Did you know that Stamford’s motto is “Stamford: the city that works?” It’s kind of prosaic until you realize how many companies have offices here: from international banks to cosmetic giants to The Maury Povich Show. (Seriously–the studio where it, Jerry Springer and the show starring one of Jerry Springer’s security guys is on the next street over from us, a factoid that delighted my father-in-law to no end when we took him on a tour of our neighborhood.) It’s a good thing because all of those workers help support the local restaurant scene, but since most of them are commuting from other places, there seems to be a dearth of weekend brunch options around here. Even though we were never big brunch people when we lived in New York, it was oddly comforting to see all of those people out and about on a Saturday or Sunday diving into steak and eggs and sipping mimosas.
Here, not so much. Maybe when spring comes I’ll do a little more research, but for now we’re on our own if we have a craving for brunch food.
This is why I am so glad that we have ‘wichcraft in our lives now: while all of the sandwiches we’ve tried from it are delicious and make for simple meals, the breakfast sandwiches in particular are just enough to feel satisfied without that post-brunch sensation of having eaten too much. (As people who make Big Deals out of our dinners on the weekends, this is an important consideration.) So when I suggested making brunch on New Year’s last month, Michael made it clear that he didn’t want anything too filling because he would be making cocido later in the day. An open-faced sandwich of goat cheese and marmalade seemed like it wouldn’t interfere with those plans, and so off to work I went.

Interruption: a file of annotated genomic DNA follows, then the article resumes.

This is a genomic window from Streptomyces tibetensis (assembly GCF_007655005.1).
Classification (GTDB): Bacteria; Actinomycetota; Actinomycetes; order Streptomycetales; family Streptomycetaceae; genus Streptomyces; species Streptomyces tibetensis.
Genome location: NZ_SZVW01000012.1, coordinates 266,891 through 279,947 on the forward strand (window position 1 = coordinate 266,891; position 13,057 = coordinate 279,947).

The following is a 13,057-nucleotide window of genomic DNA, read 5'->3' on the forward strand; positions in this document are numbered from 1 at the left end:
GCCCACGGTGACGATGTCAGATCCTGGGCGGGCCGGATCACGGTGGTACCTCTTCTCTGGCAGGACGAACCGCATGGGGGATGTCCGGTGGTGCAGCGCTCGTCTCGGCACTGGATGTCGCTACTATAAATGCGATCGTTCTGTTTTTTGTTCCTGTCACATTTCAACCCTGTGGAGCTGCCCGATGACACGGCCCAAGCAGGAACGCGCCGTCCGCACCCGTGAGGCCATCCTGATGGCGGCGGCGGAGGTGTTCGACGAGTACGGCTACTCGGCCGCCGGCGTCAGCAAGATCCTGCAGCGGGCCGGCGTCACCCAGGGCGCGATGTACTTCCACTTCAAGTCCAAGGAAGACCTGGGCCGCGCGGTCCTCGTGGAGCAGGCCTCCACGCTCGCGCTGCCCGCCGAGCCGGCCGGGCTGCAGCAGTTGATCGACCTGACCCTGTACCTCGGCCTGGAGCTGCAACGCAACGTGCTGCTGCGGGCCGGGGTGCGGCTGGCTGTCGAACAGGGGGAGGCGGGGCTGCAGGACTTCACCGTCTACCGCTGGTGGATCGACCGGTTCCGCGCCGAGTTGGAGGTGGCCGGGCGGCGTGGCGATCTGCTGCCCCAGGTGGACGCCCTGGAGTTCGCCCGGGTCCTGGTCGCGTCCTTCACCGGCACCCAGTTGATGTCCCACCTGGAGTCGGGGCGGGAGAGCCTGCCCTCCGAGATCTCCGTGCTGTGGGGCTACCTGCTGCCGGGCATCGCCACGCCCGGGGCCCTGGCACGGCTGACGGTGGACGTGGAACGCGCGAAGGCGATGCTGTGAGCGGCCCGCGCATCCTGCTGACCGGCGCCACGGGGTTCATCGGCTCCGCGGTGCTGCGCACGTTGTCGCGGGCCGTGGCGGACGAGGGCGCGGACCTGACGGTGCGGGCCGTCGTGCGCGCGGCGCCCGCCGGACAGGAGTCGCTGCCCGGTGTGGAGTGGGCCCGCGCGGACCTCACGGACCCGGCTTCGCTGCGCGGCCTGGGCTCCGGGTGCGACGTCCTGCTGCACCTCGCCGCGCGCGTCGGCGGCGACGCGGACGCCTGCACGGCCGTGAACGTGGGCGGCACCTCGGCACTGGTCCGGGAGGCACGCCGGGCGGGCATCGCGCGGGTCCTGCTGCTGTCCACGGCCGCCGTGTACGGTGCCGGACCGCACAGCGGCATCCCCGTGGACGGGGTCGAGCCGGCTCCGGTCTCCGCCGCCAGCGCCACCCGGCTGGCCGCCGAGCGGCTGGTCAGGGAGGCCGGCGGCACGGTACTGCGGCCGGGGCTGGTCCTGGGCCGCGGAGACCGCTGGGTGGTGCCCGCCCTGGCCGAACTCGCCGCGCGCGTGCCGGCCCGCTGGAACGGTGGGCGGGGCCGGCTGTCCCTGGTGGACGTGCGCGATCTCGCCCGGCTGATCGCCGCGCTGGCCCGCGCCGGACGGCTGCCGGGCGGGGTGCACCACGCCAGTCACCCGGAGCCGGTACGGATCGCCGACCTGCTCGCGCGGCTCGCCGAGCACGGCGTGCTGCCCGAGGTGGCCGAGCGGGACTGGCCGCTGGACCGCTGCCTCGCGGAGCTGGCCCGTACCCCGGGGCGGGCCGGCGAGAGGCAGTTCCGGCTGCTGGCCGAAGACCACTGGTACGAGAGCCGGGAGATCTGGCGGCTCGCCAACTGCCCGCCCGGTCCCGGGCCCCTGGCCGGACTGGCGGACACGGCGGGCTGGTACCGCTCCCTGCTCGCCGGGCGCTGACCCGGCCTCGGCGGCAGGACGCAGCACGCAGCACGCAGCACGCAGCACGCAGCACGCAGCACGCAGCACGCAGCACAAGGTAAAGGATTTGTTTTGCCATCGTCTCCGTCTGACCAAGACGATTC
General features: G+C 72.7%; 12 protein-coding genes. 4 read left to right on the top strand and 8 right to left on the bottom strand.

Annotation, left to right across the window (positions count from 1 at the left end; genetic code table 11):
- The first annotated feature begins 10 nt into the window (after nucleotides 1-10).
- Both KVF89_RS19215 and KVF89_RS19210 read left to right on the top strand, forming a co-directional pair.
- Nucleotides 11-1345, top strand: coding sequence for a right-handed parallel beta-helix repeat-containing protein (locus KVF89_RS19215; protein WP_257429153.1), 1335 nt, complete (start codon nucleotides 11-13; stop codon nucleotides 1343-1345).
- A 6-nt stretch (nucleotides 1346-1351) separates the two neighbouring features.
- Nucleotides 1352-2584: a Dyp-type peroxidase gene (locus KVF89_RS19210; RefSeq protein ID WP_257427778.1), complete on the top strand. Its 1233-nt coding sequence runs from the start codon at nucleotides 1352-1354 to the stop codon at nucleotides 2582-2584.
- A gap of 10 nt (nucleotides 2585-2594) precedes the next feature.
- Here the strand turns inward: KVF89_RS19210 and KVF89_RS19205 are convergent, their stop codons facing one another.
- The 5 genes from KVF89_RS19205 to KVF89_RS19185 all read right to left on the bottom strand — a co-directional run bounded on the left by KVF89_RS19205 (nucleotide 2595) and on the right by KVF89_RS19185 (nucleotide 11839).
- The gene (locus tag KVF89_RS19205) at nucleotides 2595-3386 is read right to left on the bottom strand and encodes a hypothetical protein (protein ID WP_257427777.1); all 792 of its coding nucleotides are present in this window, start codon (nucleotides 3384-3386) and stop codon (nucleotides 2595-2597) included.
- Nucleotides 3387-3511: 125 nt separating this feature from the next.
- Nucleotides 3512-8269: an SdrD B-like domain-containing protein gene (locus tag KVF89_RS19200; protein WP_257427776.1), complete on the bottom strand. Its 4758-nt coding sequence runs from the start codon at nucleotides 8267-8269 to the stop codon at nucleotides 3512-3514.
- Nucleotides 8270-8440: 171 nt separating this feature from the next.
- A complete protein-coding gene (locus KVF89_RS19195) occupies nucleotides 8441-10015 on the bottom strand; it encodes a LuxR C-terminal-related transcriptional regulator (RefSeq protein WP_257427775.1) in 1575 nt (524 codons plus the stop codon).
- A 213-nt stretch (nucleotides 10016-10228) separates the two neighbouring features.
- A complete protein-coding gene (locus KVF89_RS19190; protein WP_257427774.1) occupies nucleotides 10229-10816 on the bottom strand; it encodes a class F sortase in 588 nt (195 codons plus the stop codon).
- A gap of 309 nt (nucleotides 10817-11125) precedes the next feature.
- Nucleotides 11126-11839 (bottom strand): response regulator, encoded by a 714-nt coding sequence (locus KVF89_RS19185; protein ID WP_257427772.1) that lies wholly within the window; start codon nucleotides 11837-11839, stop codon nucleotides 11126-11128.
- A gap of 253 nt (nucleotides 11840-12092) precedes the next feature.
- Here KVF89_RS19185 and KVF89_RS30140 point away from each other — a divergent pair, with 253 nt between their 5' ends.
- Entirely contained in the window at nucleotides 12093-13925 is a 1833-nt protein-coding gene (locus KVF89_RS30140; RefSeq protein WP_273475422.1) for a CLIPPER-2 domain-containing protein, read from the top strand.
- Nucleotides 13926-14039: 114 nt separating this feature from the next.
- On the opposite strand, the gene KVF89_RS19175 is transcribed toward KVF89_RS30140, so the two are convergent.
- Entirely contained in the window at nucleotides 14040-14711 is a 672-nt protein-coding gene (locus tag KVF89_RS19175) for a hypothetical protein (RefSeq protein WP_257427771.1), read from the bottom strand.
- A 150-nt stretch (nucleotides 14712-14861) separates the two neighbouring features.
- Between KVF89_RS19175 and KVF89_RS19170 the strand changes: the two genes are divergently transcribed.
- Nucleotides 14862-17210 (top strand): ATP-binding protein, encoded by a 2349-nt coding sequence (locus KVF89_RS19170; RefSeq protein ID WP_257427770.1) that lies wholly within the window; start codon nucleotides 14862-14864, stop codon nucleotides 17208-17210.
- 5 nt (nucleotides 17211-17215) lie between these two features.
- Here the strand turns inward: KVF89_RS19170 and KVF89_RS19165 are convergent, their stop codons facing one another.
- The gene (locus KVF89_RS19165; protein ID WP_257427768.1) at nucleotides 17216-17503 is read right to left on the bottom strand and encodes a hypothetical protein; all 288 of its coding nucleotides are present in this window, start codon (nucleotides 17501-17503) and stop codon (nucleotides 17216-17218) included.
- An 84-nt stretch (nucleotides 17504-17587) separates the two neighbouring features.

The only mildly annoying part of making this sandwich is slicing through 25 kumquats. The instructions have you remove the seeds as well, but I gave up on that two kumquats in and frankly, neither Michael nor I really noticed any errant pips. Slicing aside, everything else comes together easily–you mix 1/4 cup each water and sugar to dissolve, add in the fruit, some black pepper, and a rosemary sprig, let it simmer for 10-15 minutes, let it cool, and then spoon over toast that’s been given a generous layer of goat cheese. It wasn’t quite as translucent as the photo in the book, but it was tart and not too sweet and overall really tasty.
It may not be steak and eggs (and eggs and steak), but it made for a pretty satisfying brunch meal that didn’t require a dizzying amount of work to accomplish. That said, there is a steak-and-egg sandwich listed with the other breakfast sandwiches—that might be the key to get Michael to fully embrace making brunch at home more often.